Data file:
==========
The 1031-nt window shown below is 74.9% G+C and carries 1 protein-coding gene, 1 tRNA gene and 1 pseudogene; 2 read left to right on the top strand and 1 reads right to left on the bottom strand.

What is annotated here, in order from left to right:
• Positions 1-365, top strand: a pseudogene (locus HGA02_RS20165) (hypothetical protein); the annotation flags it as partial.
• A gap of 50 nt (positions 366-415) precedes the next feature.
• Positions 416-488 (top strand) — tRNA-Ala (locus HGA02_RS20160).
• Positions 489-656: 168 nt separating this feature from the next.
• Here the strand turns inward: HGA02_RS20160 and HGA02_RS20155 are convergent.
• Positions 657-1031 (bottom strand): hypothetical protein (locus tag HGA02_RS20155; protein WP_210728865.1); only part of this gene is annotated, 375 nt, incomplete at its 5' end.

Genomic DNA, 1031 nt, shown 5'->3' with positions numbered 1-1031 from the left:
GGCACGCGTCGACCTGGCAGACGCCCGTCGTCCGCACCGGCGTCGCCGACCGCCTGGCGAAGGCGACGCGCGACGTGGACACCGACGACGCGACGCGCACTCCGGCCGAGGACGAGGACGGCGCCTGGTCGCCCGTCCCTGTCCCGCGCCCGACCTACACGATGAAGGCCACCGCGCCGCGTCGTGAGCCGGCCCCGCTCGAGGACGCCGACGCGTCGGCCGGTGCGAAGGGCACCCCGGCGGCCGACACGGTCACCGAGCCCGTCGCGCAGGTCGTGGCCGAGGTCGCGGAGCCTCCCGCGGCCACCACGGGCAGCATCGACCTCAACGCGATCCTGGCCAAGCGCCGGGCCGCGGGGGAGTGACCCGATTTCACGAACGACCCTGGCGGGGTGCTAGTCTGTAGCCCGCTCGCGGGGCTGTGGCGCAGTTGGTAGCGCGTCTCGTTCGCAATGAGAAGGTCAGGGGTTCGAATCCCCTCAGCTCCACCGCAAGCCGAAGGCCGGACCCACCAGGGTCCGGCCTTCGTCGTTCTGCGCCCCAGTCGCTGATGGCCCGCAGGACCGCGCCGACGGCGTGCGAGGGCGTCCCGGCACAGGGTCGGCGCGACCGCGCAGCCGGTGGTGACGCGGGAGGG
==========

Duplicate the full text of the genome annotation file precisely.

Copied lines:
The 1031-nt window shown below is 74.9% G+C and carries 1 protein-coding gene, 1 tRNA gene and 1 pseudogene; 2 read left to right on the top strand and 1 reads right to left on the bottom strand.

What is annotated here, in order from left to right:
• Positions 1-365, top strand: a pseudogene (locus HGA02_RS20165) (hypothetical protein); the annotation flags it as partial.
• A gap of 50 nt (positions 366-415) precedes the next feature.
• Positions 416-488 (top strand) — tRNA-Ala (locus HGA02_RS20160).
• Positions 489-656: 168 nt separating this feature from the next.
• Here the strand turns inward: HGA02_RS20160 and HGA02_RS20155 are convergent.
• Positions 657-1031 (bottom strand): hypothetical protein (locus tag HGA02_RS20155; protein WP_210728865.1); only part of this gene is annotated, 375 nt, incomplete at its 5' end.

Genomic DNA, 1031 nt, shown 5'->3' with positions numbered 1-1031 from the left:
GGCACGCGTCGACCTGGCAGACGCCCGTCGTCCGCACCGGCGTCGCCGACCGCCTGGCGAAGGCGACGCGCGACGTGGACACCGACGACGCGACGCGCACTCCGGCCGAGGACGAGGACGGCGCCTGGTCGCCCGTCCCTGTCCCGCGCCCGACCTACACGATGAAGGCCACCGCGCCGCGTCGTGAGCCGGCCCCGCTCGAGGACGCCGACGCGTCGGCCGGTGCGAAGGGCACCCCGGCGGCCGACACGGTCACCGAGCCCGTCGCGCAGGTCGTGGCCGAGGTCGCGGAGCCTCCCGCGGCCACCACGGGCAGCATCGACCTCAACGCGATCCTGGCCAAGCGCCGGGCCGCGGGGGAGTGACCCGATTTCACGAACGACCCTGGCGGGGTGCTAGTCTGTAGCCCGCTCGCGGGGCTGTGGCGCAGTTGGTAGCGCGTCTCGTTCGCAATGAGAAGGTCAGGGGTTCGAATCCCCTCAGCTCCACCGCAAGCCGAAGGCCGGACCCACCAGGGTCCGGCCTTCGTCGTTCTGCGCCCCAGTCGCTGATGGCCCGCAGGACCGCGCCGACGGCGTGCGAGGGCGTCCCGGCACAGGGTCGGCGCGACCGCGCAGCCGGTGGTGACGCGGGAGGG